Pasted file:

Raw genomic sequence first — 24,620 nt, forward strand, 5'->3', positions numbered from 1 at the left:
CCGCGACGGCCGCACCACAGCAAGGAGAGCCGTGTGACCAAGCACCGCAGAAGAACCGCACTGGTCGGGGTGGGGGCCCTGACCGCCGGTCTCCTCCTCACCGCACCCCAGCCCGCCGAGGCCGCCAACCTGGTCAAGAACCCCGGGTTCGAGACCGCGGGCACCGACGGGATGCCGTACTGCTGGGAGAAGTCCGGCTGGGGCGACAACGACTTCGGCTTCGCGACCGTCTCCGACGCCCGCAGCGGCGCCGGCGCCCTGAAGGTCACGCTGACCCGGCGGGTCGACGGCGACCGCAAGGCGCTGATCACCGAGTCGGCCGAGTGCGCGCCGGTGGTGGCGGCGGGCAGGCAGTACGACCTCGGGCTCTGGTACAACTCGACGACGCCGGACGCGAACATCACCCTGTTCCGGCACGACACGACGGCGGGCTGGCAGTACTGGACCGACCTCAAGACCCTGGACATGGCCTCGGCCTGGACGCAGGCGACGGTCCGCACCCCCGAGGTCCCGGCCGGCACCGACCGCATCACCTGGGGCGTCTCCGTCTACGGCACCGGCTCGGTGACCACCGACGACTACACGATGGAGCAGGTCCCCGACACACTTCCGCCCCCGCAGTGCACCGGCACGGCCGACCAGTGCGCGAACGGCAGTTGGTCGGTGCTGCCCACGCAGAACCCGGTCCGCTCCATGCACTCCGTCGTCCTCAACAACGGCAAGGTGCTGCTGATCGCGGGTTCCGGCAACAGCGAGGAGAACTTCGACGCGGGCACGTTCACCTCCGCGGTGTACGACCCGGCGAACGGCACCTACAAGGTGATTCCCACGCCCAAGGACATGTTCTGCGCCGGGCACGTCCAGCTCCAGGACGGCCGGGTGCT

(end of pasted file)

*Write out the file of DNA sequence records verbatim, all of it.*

Raw genomic sequence first — 24,620 nt, forward strand, 5'->3', positions numbered from 1 at the left:
CCGCGACGGCCGCACCACAGCAAGGAGAGCCGTGTGACCAAGCACCGCAGAAGAACCGCACTGGTCGGGGTGGGGGCCCTGACCGCCGGTCTCCTCCTCACCGCACCCCAGCCCGCCGAGGCCGCCAACCTGGTCAAGAACCCCGGGTTCGAGACCGCGGGCACCGACGGGATGCCGTACTGCTGGGAGAAGTCCGGCTGGGGCGACAACGACTTCGGCTTCGCGACCGTCTCCGACGCCCGCAGCGGCGCCGGCGCCCTGAAGGTCACGCTGACCCGGCGGGTCGACGGCGACCGCAAGGCGCTGATCACCGAGTCGGCCGAGTGCGCGCCGGTGGTGGCGGCGGGCAGGCAGTACGACCTCGGGCTCTGGTACAACTCGACGACGCCGGACGCGAACATCACCCTGTTCCGGCACGACACGACGGCGGGCTGGCAGTACTGGACCGACCTCAAGACCCTGGACATGGCCTCGGCCTGGACGCAGGCGACGGTCCGCACCCCCGAGGTCCCGGCCGGCACCGACCGCATCACCTGGGGCGTCTCCGTCTACGGCACCGGCTCGGTGACCACCGACGACTACACGATGGAGCAGGTCCCCGACACACTTCCGCCCCCGCAGTGCACCGGCACGGCCGACCAGTGCGCGAACGGCAGTTGGTCGGTGCTGCCCACGCAGAACCCGGTCCGCTCCATGCACTCCGTCGTCCTCAACAACGGCAAGGTGCTGCTGATCGCGGGTTCCGGCAACAGCGAGGAGAACTTCGACGCGGGCACGTTCACCTCCGCGGTGTACGACCCGGCGAACGGCACCTACAAGGTGATTCCCACGCCCAAGGACATGTTCTGCGCCGGGCACGTCCAGCTCCAGGACGGCCGGGTGCT